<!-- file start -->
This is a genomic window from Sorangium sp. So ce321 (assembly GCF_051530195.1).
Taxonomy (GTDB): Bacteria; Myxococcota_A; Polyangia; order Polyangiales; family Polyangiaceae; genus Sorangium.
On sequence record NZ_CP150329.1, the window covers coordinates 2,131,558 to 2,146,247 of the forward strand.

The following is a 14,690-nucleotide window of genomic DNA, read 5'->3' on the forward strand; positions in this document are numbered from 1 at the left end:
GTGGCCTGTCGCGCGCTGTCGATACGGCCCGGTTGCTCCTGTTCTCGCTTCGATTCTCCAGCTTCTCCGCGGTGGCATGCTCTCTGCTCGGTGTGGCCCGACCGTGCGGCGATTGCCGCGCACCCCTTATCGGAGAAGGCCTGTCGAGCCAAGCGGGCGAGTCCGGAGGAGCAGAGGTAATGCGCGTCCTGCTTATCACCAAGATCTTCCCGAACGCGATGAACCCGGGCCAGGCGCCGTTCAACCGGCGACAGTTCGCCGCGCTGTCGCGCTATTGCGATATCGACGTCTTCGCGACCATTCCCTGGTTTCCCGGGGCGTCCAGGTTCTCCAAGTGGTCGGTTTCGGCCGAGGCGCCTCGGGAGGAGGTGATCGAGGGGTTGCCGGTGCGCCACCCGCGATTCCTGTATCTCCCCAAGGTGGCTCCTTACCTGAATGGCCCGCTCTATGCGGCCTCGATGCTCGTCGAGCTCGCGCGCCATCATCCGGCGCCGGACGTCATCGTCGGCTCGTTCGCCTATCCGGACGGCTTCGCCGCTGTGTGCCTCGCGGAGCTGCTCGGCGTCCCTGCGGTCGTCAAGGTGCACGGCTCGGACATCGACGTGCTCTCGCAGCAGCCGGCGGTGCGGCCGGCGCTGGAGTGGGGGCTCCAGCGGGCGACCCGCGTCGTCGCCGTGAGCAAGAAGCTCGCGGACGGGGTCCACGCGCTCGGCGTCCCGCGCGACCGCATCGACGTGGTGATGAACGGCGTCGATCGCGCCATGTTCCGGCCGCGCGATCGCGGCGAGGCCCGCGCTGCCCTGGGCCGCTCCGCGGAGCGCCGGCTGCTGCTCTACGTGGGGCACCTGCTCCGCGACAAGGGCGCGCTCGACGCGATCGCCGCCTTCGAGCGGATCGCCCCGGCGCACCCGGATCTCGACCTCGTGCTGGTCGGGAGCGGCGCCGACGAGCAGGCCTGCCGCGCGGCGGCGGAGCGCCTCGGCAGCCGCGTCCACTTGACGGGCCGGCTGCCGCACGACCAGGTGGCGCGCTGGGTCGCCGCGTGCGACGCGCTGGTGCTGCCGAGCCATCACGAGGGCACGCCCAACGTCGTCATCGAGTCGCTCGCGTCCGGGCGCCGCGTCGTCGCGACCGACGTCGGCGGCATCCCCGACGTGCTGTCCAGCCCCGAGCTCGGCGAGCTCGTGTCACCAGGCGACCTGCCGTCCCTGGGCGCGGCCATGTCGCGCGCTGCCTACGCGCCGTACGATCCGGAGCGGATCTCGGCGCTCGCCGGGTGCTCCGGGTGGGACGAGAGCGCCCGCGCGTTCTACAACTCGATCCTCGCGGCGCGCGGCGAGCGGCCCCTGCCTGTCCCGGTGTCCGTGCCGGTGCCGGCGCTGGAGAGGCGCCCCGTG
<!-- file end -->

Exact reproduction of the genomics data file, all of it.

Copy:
This is a genomic window from Sorangium sp. So ce321 (assembly GCF_051530195.1).
Taxonomy (GTDB): Bacteria; Myxococcota_A; Polyangia; order Polyangiales; family Polyangiaceae; genus Sorangium.
On sequence record NZ_CP150329.1, the window covers coordinates 2,131,558 to 2,146,247 of the forward strand.

The following is a 14,690-nucleotide window of genomic DNA, read 5'->3' on the forward strand; positions in this document are numbered from 1 at the left end:
GTGGCCTGTCGCGCGCTGTCGATACGGCCCGGTTGCTCCTGTTCTCGCTTCGATTCTCCAGCTTCTCCGCGGTGGCATGCTCTCTGCTCGGTGTGGCCCGACCGTGCGGCGATTGCCGCGCACCCCTTATCGGAGAAGGCCTGTCGAGCCAAGCGGGCGAGTCCGGAGGAGCAGAGGTAATGCGCGTCCTGCTTATCACCAAGATCTTCCCGAACGCGATGAACCCGGGCCAGGCGCCGTTCAACCGGCGACAGTTCGCCGCGCTGTCGCGCTATTGCGATATCGACGTCTTCGCGACCATTCCCTGGTTTCCCGGGGCGTCCAGGTTCTCCAAGTGGTCGGTTTCGGCCGAGGCGCCTCGGGAGGAGGTGATCGAGGGGTTGCCGGTGCGCCACCCGCGATTCCTGTATCTCCCCAAGGTGGCTCCTTACCTGAATGGCCCGCTCTATGCGGCCTCGATGCTCGTCGAGCTCGCGCGCCATCATCCGGCGCCGGACGTCATCGTCGGCTCGTTCGCCTATCCGGACGGCTTCGCCGCTGTGTGCCTCGCGGAGCTGCTCGGCGTCCCTGCGGTCGTCAAGGTGCACGGCTCGGACATCGACGTGCTCTCGCAGCAGCCGGCGGTGCGGCCGGCGCTGGAGTGGGGGCTCCAGCGGGCGACCCGCGTCGTCGCCGTGAGCAAGAAGCTCGCGGACGGGGTCCACGCGCTCGGCGTCCCGCGCGACCGCATCGACGTGGTGATGAACGGCGTCGATCGCGCCATGTTCCGGCCGCGCGATCGCGGCGAGGCCCGCGCTGCCCTGGGCCGCTCCGCGGAGCGCCGGCTGCTGCTCTACGTGGGGCACCTGCTCCGCGACAAGGGCGCGCTCGACGCGATCGCCGCCTTCGAGCGGATCGCCCCGGCGCACCCGGATCTCGACCTCGTGCTGGTCGGGAGCGGCGCCGACGAGCAGGCCTGCCGCGCGGCGGCGGAGCGCCTCGGCAGCCGCGTCCACTTGACGGGCCGGCTGCCGCACGACCAGGTGGCGCGCTGGGTCGCCGCGTGCGACGCGCTGGTGCTGCCGAGCCATCACGAGGGCACGCCCAACGTCGTCATCGAGTCGCTCGCGTCCGGGCGCCGCGTCGTCGCGACCGACGTCGGCGGCATCCCCGACGTGCTGTCCAGCCCCGAGCTCGGCGAGCTCGTGTCACCAGGCGACCTGCCGTCCCTGGGCGCGGCCATGTCGCGCGCTGCCTACGCGCCGTACGATCCGGAGCGGATCTCGGCGCTCGCCGGGTGCTCCGGGTGGGACGAGAGCGCCCGCGCGTTCTACAACTCGATCCTCGCGGCGCGCGGCGAGCGGCCCCTGCCTGTCCCGGTGTCCGTGCCGGTGCCGGCGCTGGAGAGGCGCCCCGTG